Thursday, February 11, 2021

Microstory 1559: The Point of Faith

My teacher told us that every day was a gift, and my friend’s parents flipped out about it, because they detected a religious leaning that none of the students noticed.

They were living in church and told us all that we would burn in hell if we didn’t do the same. I went back to school and pulled one of my friends aside and told him that there was a chance we would go to hell if we didn’t accept Jesus Christ into our hearts. I don’t even remember what his response was. I found out later that he had taken his own life. I was so angry. He was one of my good friends, and I had told him the truth. I’d said it with a lot of conviction, too. Now, I hadn’t learned a thing about the Church. I didn’t know what we were supposed to believe. I didn’t have the gospel. I didn’t know how to speak the faith into his life. All I had was a real, legitimate chance at eternal damnation, and I didn’t understand the mechanics of that. I didn’t see why I couldn’t just change my mind, just change religions if I needed to. Well, I did. I gave up Catholicism. This is one of those stories that I am glad that I have. I am glad that my heart was pure, and I found an answer to my question before it was too late. I am glad that I had enough common sense to take responsibility for my actions. I am glad that I took my friend’s death seriously. I am glad...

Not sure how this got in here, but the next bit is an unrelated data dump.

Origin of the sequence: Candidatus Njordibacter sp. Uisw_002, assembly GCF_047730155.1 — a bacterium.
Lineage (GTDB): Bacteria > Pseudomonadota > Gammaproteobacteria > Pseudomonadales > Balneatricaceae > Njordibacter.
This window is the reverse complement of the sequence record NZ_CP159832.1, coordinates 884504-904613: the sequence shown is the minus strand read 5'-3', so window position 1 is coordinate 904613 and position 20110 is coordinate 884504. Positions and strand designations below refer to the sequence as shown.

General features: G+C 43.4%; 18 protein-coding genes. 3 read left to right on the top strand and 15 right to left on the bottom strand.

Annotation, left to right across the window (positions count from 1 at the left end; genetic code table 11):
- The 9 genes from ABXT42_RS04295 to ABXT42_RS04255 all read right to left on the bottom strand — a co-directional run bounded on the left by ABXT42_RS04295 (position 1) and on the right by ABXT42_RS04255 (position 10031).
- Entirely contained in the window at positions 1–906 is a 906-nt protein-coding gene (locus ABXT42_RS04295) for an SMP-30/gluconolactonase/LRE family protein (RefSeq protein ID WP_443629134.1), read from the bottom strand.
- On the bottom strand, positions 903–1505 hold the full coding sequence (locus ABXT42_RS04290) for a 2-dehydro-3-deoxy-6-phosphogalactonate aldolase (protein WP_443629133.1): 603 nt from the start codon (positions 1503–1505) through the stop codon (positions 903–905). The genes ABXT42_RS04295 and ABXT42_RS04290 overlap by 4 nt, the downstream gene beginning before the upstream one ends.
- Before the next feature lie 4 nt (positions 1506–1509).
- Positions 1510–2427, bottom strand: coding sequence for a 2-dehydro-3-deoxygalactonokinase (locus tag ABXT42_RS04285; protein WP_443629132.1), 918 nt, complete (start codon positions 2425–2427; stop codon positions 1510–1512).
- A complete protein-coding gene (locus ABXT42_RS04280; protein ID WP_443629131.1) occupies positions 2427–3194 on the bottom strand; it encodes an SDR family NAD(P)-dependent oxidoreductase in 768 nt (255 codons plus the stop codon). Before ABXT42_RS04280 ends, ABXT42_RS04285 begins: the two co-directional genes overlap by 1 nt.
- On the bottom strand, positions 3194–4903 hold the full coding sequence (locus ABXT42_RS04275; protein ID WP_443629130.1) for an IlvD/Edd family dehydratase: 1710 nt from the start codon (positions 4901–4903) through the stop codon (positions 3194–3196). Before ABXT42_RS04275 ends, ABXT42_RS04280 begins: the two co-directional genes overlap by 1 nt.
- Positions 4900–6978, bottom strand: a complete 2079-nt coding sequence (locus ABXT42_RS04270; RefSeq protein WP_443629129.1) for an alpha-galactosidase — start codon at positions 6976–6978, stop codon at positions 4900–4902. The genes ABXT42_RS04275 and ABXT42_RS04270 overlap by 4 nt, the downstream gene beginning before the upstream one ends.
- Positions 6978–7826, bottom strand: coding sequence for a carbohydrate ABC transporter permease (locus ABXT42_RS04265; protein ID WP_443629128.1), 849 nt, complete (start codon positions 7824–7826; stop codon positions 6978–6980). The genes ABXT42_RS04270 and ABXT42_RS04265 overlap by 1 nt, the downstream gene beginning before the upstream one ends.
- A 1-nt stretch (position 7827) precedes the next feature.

...that I’ve given up my superstitions. I don’t know why my friend killed himself, if it had anything to do with what I told him. But I’ve decided I can relieve myself of the guilt. We all make our own choices in the world. Sure, I might have influenced his actions, but I didn’t tell him what to do, and I didn’t purport to be some kind of authority on the matter. It’s true that there’s a chance hell is real, and that has been the case since before I came into the picture, but the degree to which he accepted this was his own decision to make. I move on with my life after this, still without a certain answer to the question, and you know what? Things have turned out okay. I look around at my religious peers, and I don’t feel like my life is any better or worse than theirs. They think they’re safer than me, because they’re doing all these things with their faith, predicated upon the possibility that it’s all true. They think I’m at more of a risk, because I don’t believe. But what if what they believe is also wrong? What if, at the end of our lives, I’ll be judged more favorably. Maybe God wants us to not believe, and it’s the believers who are in trouble. You don’t know. You don’t know. The most likely outcome is that we all turn out to be wrong, and I say that’s fine. At least, I say that there is nothing we can do about it. The reality is that a religious person having faith in their own faith is no more reasonable than a heathen like me having faith in themselves, or in other people. It’s all a crapshoot, because the point of faith is that you can’t ever be sure, and no one else can either. So believe, don’t believe, it doesn’t matter. The chances of you being right or wrong cannot change, no matter what you do. All you can really do is try to be a good person, and hope to leave the world a little better than it was when you found it.

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